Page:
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UNICEF, WHO Issue Alert On Low Polio, Measles Vaccinations

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The United Nations Children Agency, UNICEF, and the World Health Organization, W.H.O., have raised an alarm that millions of children are at risk of not being vaccinated against polio and measles because of the coronavirus, especially in Nigeria, Africa’s most populous nation.

The agencies issued a joint statement on Wednesday in Abuja, saying it is essential to address the global COVID-19 pandemic, but other deadly diseases, such as polio and measles, also threaten the lives of millions of children in some of the poorest parts of the world.

The two organizations say there has been “a global resurgence of measles with epidemics under way in all regions of the world in recent years.”

Gaps in immunization coverage have been further exacerbated in 2020 by COVID-19. The world agencies have called for “urgent action” by global donors and policymakers.

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Eritrea Accuses Rights Watchdog Of Defamation

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Eritrean government has accused human rights watch of engaging in a “defamation campaign.

Information minister Yemane Gebremeskel says the watchdog was giving false information to the united nations high commissioner for refugees (UNHCR). He said in a tweet that HRW was “in cahoots with the defunct Tigray people’s liberation front regime.”

Last month, the Eritrean government made a similar accusation against UNHCR that it engaged in an irresponsible smear campaign.”

Multiple reports say Eritrean forces have been fighting alongside Ethiopia’s federal troops against Tigray people’s liberation front, the party that governed the northern Tigray region before prime minister Abiy Hamed dissolved it.

Both countries have denied the reports.

 

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Activists Campaign To End Sexual Violence In Sierra Leone

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Two male activists are out in Sierra Leone campaigning against sexual violence in the country.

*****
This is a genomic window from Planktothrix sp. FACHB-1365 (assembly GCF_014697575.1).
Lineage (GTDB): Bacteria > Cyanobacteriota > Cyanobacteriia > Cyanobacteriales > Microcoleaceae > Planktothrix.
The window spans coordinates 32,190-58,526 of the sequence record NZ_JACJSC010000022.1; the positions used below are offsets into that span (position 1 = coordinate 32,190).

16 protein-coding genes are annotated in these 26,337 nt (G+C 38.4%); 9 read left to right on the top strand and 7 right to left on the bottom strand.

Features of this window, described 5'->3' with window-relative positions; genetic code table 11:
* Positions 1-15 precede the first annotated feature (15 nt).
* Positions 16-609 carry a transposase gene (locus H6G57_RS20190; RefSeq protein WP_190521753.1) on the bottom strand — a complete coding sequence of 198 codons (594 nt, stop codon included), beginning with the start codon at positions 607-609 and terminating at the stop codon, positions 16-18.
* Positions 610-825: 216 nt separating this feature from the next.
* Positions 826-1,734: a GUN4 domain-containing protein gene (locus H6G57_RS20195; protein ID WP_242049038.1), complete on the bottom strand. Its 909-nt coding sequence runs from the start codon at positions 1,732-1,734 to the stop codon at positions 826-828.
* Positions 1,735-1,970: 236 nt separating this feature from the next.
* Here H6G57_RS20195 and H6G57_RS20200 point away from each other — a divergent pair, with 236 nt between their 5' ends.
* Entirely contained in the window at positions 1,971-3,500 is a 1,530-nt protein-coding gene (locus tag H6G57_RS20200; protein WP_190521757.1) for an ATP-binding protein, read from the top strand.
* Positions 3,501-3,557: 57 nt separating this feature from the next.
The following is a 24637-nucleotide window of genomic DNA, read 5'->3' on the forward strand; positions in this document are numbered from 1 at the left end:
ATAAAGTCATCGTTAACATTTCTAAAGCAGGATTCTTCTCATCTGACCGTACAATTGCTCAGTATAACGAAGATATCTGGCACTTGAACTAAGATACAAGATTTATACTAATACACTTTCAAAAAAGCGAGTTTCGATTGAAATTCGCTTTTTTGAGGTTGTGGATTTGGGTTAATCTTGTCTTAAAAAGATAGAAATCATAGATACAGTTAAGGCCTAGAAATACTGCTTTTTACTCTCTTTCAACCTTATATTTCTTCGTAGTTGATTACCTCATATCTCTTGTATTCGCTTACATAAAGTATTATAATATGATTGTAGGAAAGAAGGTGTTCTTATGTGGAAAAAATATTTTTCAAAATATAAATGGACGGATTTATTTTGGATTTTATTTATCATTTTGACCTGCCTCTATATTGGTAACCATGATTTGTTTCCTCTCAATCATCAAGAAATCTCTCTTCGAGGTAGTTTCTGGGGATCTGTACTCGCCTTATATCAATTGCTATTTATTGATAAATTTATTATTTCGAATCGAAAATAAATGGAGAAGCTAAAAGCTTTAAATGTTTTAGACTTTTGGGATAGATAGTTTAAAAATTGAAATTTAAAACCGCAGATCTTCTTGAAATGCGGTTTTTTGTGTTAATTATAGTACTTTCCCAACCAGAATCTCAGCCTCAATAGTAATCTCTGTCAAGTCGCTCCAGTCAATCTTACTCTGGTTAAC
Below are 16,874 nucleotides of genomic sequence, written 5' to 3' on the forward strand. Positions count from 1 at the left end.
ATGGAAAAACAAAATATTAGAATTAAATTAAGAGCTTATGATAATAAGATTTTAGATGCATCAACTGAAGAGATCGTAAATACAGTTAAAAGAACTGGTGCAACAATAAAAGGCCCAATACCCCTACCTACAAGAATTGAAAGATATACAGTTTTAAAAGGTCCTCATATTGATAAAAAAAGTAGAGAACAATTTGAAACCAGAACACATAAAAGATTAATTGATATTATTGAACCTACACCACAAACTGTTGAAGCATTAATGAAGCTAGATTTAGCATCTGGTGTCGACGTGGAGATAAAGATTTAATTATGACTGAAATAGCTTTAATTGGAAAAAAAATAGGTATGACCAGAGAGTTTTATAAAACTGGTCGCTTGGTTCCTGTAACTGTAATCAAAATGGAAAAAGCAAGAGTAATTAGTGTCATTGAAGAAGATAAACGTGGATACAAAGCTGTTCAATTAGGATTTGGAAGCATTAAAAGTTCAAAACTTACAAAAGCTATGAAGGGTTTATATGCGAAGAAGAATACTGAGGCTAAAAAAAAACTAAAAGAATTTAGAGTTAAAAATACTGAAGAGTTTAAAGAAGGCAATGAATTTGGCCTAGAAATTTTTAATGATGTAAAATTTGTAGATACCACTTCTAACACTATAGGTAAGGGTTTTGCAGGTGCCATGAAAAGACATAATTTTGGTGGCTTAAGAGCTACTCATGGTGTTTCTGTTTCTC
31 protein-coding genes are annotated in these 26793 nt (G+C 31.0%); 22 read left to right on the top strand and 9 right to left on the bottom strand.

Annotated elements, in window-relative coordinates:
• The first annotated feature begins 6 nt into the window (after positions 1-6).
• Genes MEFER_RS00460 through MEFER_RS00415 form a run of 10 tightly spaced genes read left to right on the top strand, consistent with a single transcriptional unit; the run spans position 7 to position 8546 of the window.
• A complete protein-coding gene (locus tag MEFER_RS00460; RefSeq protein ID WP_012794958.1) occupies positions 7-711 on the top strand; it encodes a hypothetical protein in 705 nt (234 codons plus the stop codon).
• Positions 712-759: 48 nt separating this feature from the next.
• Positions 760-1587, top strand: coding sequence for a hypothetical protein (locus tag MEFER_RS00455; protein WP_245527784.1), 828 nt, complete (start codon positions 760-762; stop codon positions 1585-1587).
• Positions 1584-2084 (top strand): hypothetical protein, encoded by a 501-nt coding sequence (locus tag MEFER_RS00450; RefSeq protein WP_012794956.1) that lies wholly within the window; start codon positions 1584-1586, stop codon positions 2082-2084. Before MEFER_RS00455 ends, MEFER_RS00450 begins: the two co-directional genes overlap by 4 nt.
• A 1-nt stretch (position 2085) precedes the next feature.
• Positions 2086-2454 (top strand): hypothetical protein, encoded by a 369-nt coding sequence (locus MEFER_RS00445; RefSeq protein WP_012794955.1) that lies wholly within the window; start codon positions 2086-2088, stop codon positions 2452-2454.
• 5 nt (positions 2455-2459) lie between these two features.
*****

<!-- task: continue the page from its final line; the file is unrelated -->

On Wednesday, a Sierra Leonean man and his American friend completed their long street or walk campaign against sexual violence.

The two have trekked more than 300 miles in 20 days from the farthest end of the country in Kailahun district to the capital Freetown.  They arrived in the city centre on Wednesday. They say they want to raise funds to buy a mobile forensic lab which will help gather evidence to prosecute rape offenders.

On their journey, they symbolically washed the feet of dozens of women in many towns and villages as an “atonement” for the sexual violence men have committed against women and girls in the country.

 

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South Africa Expects First Vaccine Doses Next Week

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South Africa’s Health Minister Zweli Mkhize has said the country is expected to receive one million COVID-19 vaccine doses from India on Monday

Mkhize said the AstraZeneca doses would undergo technical processes on arrival, including quality assurance, adding that “these processes will take a minimum of 10 days and a maximum of 14 days to complete, upon which we will be ready to distribute the vaccines to all provinces.”

The country which remains the most infected with COVID-19 in Africa is also expecting an additional 500,000 doses in February and a further 20 million doses procured for June as it continues to battle a highly infectious new mutation of the virus that has led to a surge in new infections.

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